In March of 2019, the European Parliament and Council enacted Regulation (EU) 2019/452, which established a framework for the screening of foreign direct investments into the European Union. The regulation, which entered into force in April of the same year, applies to transactions taking place post-October 2020 onwards.

The FDI Regulation repre­sents a crucial shift for the EU, as for the very first time, screening of foreign direct investments is being regulated at EU level. In fact, this development has the potential to significantly impact those investors from third countries that consider investing in the EU. More importantly, it can also be of relevance to the interests of EU investors.

As the FDI regulation does not impose a strict regime for EU-wide FDI screening, the final decision on FDI screening rests with the EU member states, which remain sovereign in this crucial area. The focus of the regulation is more on the principles of coordination and cooperation between member states.

“This is a great step in the right direction which will certainly contribute towards an increasingly harmonised and robust screening of FDI in the EU” said Mario Galea, chair of the newly-established offices for National Foreign Direct Investment Screening (NFDIS) in Malta.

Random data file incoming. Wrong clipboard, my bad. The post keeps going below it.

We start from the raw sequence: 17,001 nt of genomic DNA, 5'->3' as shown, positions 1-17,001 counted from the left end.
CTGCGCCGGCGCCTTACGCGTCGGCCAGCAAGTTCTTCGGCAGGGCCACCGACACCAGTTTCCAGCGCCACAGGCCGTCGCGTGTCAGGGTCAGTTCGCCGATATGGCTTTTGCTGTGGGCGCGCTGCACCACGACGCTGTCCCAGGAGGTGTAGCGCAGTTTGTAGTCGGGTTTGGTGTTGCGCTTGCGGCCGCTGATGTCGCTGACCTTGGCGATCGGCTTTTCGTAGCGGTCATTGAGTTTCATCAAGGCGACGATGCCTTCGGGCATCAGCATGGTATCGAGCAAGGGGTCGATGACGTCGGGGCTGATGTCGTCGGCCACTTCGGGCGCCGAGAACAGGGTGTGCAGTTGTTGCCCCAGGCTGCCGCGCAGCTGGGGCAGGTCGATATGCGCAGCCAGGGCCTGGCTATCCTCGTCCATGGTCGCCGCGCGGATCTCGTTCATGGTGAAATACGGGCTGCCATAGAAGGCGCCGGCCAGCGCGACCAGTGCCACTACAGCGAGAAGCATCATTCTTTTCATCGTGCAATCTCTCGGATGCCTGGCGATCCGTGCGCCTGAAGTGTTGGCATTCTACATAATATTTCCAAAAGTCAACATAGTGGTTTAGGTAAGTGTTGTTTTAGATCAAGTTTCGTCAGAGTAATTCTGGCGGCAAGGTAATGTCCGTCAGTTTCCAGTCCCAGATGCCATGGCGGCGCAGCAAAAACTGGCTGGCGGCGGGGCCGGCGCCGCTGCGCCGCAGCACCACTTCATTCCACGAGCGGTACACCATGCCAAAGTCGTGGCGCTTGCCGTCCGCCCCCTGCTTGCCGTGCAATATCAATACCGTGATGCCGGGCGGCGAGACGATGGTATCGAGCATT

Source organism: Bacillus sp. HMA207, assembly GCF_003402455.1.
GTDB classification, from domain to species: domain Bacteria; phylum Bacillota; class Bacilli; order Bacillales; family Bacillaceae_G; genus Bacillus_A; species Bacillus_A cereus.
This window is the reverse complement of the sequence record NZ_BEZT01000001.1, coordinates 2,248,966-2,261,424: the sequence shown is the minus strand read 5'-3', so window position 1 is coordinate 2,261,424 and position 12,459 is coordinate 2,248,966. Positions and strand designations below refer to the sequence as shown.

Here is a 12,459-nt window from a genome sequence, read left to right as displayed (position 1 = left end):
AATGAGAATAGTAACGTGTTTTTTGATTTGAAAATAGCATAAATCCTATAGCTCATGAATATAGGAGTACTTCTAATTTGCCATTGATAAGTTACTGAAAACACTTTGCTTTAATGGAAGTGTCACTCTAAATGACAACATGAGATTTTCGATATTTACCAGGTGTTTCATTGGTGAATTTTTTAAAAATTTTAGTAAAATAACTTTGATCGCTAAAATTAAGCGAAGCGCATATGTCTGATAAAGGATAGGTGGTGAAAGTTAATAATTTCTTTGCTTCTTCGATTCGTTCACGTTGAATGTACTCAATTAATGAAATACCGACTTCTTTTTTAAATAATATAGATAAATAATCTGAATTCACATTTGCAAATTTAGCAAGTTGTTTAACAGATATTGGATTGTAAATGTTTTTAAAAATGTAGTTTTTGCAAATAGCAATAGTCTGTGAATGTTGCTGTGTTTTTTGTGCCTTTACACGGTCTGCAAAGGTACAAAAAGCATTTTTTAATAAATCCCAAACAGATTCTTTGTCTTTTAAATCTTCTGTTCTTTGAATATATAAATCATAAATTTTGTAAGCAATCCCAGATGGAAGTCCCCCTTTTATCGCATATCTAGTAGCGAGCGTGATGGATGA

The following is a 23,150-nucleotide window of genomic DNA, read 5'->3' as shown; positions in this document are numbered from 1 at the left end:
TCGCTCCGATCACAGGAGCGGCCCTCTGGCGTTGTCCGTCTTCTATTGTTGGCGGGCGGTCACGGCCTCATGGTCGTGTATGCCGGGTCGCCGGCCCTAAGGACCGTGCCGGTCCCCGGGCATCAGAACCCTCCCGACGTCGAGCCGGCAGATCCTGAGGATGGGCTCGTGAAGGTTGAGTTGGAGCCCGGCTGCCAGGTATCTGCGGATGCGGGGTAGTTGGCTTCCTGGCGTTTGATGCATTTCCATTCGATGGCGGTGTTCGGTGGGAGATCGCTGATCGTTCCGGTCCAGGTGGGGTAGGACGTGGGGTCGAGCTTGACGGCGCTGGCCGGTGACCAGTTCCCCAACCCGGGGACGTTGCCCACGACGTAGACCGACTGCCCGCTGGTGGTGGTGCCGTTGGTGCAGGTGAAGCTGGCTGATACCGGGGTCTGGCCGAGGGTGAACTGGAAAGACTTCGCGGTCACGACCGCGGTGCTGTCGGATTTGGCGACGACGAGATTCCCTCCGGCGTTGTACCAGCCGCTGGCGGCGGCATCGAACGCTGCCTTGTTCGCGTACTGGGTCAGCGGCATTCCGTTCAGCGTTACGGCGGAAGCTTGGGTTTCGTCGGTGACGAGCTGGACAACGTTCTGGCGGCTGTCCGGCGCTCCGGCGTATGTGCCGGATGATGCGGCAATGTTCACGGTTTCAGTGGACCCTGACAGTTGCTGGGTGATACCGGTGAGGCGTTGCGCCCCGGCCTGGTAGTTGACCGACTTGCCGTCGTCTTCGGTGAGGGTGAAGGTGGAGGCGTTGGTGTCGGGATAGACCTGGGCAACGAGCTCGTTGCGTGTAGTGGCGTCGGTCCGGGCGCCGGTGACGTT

Locally, the office has been set up in order to implement this regulation, with the ultimate aim being the protection of EU intelligence, knowledge and technology, as well as its security interests.

The sectors which will be subject to screening are varied and include infrastructure, energy, transport, water, health and communications, among others. A full list can be accessed on the NFDIS website (

All interested practitioners, including audit, legal firms, business consultants and all practitioners who are in any way involved in the promotion of foreign direct investment are, therefore, encouraged to get in touch with the NFDIS Office and get updated on the new procedures governing the registration of new investment in Malta.

Practitioners will be informed how they will be required to submit all relevant applications for such purpose with the Office, prior to relevant submission with the MBR. The applications will require determinate information, relating to the investment and ownership structure, including information on the ultimate investor and beneficial.

In case of doubt, the service provider may seek an initial opinion from the Office which will give the necessary guidance as may be required in the case in question.

The Office wishes to reassure practitioners that it is not its intention to create any unnecessary bureaucracy. In fact, in those cases where it is clear that the activities do not require screening, the Office will seek to provide its green light within 24 hours.

In the cases where screening will be required, this will be undertaken with full due diligence on the activity and on the ultimate beneficial owner. This process will take some time to conclude, although the Office will endeavour to conclude the process in the shortest time possible while not compromising, in any way, the extent and quality of the screening to be conducted.

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